Edward James, Las PozasShareAdd page to my spaces
There are no images or media about this environment yet.
Currently there are no assets related to this environment in the online collection. Please contact us if you have additional information that you would like to share about this environment.
Have pictures? Know More?
Edward James, a British-born poet and artist, moved in the rarefied artistic and intellectual circles of Europe and the U.S. His family, owners of a 6000-acre estate dominated by a 300-room mansion, provided him with immense wealth and privilege; however, while he later took advantage of the mansion to create West Dean College, now a renowned center for crafts and restoration arts, he turned his back on the English aristocracy as he befriended and supported numerous artists of that time, becoming a major collector of surrealist art and cohort to many of the most important names in Europe’s surrealist movement. Ultimately tiring of the high-caste bohemian life, and burned by a high-profile divorce, he moved to the lush subtropical forest of Xilitla in 1947. Inspired by the surrealists’ artistic productions but also by their emphasis on the use of dreams and the subconscious, he determined to create an extraordinary home with equally extraordinary exterior sculpture garden on the twenty+ hectare (60+ acre) grounds of a former coffee plantation.
First, however, he spent years studying local horticulture, raising exotic plants and flowers. When a freak 1962 blizzard destroyed his collection of orchids, however, he decided to use concrete to create a compendium of both abstract and floral forms, to ensure that the gardens would never again be killed off by natural forces. Designing it along with his friend Plutarco Gastélum, a local Yaqui Indian who would later become the construction manager for the elaborate project, at its height the construction of this “Surrealist Xanadu” employed some 150 local builders and gardeners. Millions of dollars were spent on the project, some of which came from the sale of objects from his art collection, with James becoming increasingly involved during the 1960s and 1970s. Monumental floral forms merged into arches and columns, interplaying with the indigenous vegetation and following the topography of the land. Animal and reptile forms, terraces, a bathtub in the shape of an eyeball, stairs that lead nowhere along labyrinthine paths lined with heads and hands – all partially being overtaken by the jungle – lend the property a mysterious and enigmatic air. The intent was not to teach, but to create a place for discovery and for the imagination.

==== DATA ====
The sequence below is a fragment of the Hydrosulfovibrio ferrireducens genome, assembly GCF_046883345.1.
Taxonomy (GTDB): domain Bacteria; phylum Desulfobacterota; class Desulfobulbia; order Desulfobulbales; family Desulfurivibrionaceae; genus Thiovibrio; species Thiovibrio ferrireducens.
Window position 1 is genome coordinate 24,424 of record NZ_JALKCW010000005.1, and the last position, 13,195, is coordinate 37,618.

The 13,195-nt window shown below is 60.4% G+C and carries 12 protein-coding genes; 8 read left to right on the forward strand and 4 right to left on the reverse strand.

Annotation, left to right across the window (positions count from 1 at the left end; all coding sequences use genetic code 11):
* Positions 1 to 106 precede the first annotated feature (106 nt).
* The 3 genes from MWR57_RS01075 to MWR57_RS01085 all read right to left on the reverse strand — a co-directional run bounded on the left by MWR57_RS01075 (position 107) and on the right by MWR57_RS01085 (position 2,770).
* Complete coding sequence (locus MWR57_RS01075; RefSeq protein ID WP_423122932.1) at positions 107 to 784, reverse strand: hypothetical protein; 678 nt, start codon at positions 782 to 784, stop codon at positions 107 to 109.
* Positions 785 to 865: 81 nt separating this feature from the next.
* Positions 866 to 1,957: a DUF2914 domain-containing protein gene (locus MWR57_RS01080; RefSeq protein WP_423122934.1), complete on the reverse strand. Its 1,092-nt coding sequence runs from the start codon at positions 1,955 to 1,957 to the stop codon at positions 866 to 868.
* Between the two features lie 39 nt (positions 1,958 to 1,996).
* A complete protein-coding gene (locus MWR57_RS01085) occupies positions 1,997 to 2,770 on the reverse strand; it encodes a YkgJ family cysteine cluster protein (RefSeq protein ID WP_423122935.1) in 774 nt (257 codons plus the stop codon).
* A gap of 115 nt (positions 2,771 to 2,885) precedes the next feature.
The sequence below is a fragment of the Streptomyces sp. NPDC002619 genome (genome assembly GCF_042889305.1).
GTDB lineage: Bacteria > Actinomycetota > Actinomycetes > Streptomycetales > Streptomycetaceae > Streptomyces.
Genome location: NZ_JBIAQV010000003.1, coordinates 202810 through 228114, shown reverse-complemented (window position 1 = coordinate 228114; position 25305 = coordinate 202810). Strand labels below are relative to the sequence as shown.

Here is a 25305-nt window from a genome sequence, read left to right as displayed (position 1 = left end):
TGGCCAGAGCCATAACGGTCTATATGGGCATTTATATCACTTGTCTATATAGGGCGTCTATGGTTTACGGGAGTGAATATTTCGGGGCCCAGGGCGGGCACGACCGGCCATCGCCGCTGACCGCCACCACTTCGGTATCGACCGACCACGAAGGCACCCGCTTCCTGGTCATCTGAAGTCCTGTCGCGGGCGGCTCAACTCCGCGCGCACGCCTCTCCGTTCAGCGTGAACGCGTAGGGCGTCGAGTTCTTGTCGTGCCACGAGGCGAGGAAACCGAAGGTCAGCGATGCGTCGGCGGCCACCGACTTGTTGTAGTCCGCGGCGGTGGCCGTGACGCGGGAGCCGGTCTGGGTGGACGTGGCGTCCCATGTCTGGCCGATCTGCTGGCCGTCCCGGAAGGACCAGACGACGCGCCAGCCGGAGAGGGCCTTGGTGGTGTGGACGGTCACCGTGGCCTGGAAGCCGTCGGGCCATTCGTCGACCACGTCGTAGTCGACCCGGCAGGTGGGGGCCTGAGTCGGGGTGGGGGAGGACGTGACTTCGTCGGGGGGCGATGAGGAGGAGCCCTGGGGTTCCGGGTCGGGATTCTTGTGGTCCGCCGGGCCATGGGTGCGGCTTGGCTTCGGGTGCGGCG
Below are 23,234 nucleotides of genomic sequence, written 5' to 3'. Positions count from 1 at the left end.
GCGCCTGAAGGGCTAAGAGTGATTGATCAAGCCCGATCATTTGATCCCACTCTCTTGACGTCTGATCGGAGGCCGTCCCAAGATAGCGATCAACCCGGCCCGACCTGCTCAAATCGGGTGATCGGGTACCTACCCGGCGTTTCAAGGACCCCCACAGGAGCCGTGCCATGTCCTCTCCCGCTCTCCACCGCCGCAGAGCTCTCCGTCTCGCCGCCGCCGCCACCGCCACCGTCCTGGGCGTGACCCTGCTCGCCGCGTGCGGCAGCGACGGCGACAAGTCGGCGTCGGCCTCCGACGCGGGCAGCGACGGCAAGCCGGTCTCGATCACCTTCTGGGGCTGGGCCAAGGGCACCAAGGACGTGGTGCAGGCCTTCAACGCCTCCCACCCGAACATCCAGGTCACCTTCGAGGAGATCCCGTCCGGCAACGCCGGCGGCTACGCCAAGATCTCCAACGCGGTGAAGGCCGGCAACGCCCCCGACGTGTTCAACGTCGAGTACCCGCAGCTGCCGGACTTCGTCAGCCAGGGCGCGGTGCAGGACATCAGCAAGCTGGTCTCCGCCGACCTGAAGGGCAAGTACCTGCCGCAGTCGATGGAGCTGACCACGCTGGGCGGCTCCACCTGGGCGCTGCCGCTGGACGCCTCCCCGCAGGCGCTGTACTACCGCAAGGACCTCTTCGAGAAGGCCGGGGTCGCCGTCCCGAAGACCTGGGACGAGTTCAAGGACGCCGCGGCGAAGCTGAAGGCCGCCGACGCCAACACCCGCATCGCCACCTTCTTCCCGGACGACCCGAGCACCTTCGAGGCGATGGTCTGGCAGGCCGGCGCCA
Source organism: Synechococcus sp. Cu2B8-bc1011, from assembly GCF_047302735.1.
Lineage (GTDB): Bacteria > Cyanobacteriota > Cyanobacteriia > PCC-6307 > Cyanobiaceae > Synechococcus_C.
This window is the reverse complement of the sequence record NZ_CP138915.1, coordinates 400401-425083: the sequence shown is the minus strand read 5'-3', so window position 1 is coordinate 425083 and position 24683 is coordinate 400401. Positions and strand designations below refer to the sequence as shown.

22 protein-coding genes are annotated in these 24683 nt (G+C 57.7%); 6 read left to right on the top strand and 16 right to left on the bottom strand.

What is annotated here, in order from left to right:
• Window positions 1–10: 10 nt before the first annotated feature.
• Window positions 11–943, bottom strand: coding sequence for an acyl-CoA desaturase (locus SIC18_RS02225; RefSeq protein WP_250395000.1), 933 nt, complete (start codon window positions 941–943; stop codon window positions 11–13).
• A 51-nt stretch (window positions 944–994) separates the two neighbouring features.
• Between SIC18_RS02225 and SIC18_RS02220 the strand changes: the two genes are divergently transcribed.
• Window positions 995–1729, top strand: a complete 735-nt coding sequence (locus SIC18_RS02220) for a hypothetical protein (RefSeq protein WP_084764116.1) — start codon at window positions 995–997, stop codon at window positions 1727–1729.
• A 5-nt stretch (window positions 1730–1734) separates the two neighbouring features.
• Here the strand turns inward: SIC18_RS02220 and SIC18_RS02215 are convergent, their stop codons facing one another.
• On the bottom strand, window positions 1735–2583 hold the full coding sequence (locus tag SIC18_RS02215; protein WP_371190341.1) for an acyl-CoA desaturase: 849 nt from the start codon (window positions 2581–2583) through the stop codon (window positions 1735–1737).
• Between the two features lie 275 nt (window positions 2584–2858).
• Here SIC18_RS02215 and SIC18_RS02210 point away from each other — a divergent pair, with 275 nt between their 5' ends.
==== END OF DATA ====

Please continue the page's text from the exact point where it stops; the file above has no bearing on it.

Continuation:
At the time of James’s death in 1984 during a trip to Italy, 36 concrete sculptures had been completed, and the site had become renowned among bohemian artists, writers, and intrepid travelers. As he had not provided for upkeep in his will, the Gastélum family took over the property and ran it until 2007, when Fondo Xilitla purchased it for a reported $2.2 million, with the intention of maintaining the house and gardens as a nonprofit corporation.
Las Pozas is open all year 9 am – 6 pm. Guided 75 minute-long tours of are available in Spanish or, for slightly higher price, in English and French. A craft shop on the premises, open every day but Wednesdays, provides the opportunity to purchase high-quality local artisanal products.
~Jo Farb Hernández
Not Exact Address
Xilitla, San Luis Potosi, Mexico
Latitude/Longitude: 21.384172 / -98.992175